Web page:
8. Niloufar August 8, 2019 at 9:13 am #

    Thanks dear Adrian. Just one question: in line 42 and 43 you added number of channel for training purposes, can you explain why we need that? In my model as I have masking+lstm for classification, 4D input is not acceptable as lstm input so how should I solve this problem?


    • Adrian Rosebrock August 16, 2019 at 6:03 am #

      The added dimension is the “batch dimension”. I don’t have any tutorials on LSTMs yet but I’ll likely cover them later this year.

  9. Jonathan Mackenzie August 9, 2019 at 5:52 am #

    Nice, I did something similar a few months ago where you call the LR finder whenever loss stops decreasing.

    Another good tip is to use exponential smoothing on the loss plot.

    • Adrian Rosebrock August 16, 2019 at 5:59 am #

      Thanks for sharing!

  10. JJ August 9, 2019 at 4:00 pm #

    I didn’t have time to train for 48 epochs so I cut it down to 6 epochs.

    I then tried training it with Adam and no CLR callbacks for 6 epochs as well and ended up with much higher accuracy. In fact, I had already gotten better results with a single epoch of Adam compared to 6 epochs of SGD with CLR using your default settings (except for 6 epochs instead of 48.)

    I’ve played around with various CLR implementations in Keras for a while but rarely seem to achieve better accuracy and F1 scores compared to Adam, at least with a small number of epochs.

    On the other hand I’m a heavy user of Fastai and they seem to use CLR by default. I haven’t played around with replacing CLR + SGD with Adam in their models though my Keras + Adam often seems to lag behind Fastai + CLR in both F1 and training speed when training on the same dataset.

    • Adrian Rosebrock August 16, 2019 at 5:58 am #

      In my experience I find that CLR works best with SGD but can absolutely still work well with other optimizers (Adam, RMSprop, etc.). To determine which optimizer and learning rates are best I recommend doing exactly what you have done — run experiments and let the empirical results guide you further.

      Secondly, Adam is very much designed to help achieve higher accuracy faster but that doesn’t always mean that it will obtain higher accuracy overall — that is entirely dependent on your dataset and your project (that is why you need to run multiple experiments).

  11. Rémi C August 23, 2019 at 6:08 am #

    Hello !
    I used your code in tensorflow 2, and wanted to know if the LRfidner is usable with tf.records?
    I have trouble using it rigth now, with shapes errors.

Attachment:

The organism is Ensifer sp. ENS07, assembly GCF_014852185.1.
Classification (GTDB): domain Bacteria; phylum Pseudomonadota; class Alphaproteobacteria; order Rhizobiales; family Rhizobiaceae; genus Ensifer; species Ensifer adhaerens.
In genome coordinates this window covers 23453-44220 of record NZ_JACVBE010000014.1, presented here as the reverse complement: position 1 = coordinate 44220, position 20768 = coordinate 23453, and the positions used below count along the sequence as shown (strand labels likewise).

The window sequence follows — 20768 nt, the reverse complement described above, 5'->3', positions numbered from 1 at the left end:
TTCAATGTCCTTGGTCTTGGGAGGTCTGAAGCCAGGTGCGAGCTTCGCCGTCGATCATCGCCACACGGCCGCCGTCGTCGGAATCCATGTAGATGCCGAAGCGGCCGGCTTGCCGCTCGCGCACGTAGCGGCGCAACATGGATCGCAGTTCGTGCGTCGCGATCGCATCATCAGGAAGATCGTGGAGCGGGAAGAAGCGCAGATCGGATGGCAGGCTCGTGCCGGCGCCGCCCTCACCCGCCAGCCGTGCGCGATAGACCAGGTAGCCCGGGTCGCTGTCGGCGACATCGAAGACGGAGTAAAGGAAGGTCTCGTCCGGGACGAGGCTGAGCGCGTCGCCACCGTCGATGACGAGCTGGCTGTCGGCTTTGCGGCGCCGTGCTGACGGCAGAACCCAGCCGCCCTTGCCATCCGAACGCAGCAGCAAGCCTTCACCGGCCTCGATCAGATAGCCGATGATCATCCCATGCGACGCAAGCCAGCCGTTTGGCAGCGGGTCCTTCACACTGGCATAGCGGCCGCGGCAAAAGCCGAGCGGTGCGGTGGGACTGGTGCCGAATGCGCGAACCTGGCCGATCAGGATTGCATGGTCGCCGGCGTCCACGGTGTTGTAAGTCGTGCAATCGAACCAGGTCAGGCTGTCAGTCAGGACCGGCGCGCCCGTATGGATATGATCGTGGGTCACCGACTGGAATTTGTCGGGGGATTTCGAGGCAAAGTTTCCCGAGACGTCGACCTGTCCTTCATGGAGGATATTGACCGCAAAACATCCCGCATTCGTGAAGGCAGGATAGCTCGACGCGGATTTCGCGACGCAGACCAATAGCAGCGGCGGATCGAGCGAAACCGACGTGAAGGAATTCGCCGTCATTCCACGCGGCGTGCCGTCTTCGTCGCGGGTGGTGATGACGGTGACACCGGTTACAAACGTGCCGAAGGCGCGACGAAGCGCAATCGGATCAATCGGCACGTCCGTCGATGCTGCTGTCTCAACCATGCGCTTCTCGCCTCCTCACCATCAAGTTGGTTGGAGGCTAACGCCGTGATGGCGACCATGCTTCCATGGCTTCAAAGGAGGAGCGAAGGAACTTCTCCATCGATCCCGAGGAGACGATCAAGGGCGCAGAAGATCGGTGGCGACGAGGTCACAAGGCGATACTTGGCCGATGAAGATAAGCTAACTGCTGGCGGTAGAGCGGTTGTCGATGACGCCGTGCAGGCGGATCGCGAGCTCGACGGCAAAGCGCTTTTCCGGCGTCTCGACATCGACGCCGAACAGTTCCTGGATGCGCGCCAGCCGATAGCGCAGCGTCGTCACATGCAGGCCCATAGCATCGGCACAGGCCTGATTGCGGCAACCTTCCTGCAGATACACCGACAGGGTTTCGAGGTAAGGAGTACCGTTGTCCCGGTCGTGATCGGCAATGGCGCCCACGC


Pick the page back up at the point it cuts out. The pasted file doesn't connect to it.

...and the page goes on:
• Adrian Rosebrock August 23, 2019 at 1:24 pm #

      I have not tested it with “tf.records”. My assumption is probably not. You would need to edit the iterClasses set to include whatever the name of the “tf.records” data iterator is.

  12. Rémi C August 29, 2019 at 7:41 am #

    Indeed it worked perfectly ! Im now working on CLR for object detection

    • Adrian Rosebrock September 5, 2019 at 10:01 am #

      Awesome, I’m glad it worked for you Rémi!

  13. Varun Anand October 10, 2019 at 5:43 am #

    Hey Adrian! Thank you for this amazing tutorial!

    I am training ResNet50 on CIFAR10, and I’m using CLR for the learning rate schedule. However, after about 15 epochs, learning tends to stagnate no matter what I do.
    So I tried this:
    I serialized the weights after epoch 15 and ran the learning rate finder again initializing the model with these weights. I did this in the hope of finding better values for the base and max lr to continue training from epoch 15. But, the Loss vs LR graph that I get is even more inconclusive. There isn’t a clear dip in the loss. Instead, it just oscillates until a value (1e-3) beyond which, it shoots up.

    I have no idea where I’m going wrong…

  14. barry October 22, 2019 at 3:51 am #

    Hi,which ways of CLR and decay schedules is the best way?How do I choose the ways of CLR and decay schedules

    • Adrian Rosebrock October 25, 2019 at 10:10 am #

      Hey Barry — this tutorial covers how to use the learning rate finder to find appropriate learning rates. You can then use them with CLR, as we did here, or use the largest reasonable learning rate found via our learning rate finder and use that as the initial learning rate for the decay schedule.

  15. Bardia November 5, 2019 at 1:45 pm #

    Hi Adrian,

    Thank you for your great three-part series on tuning learning rate. They were really helpful to me.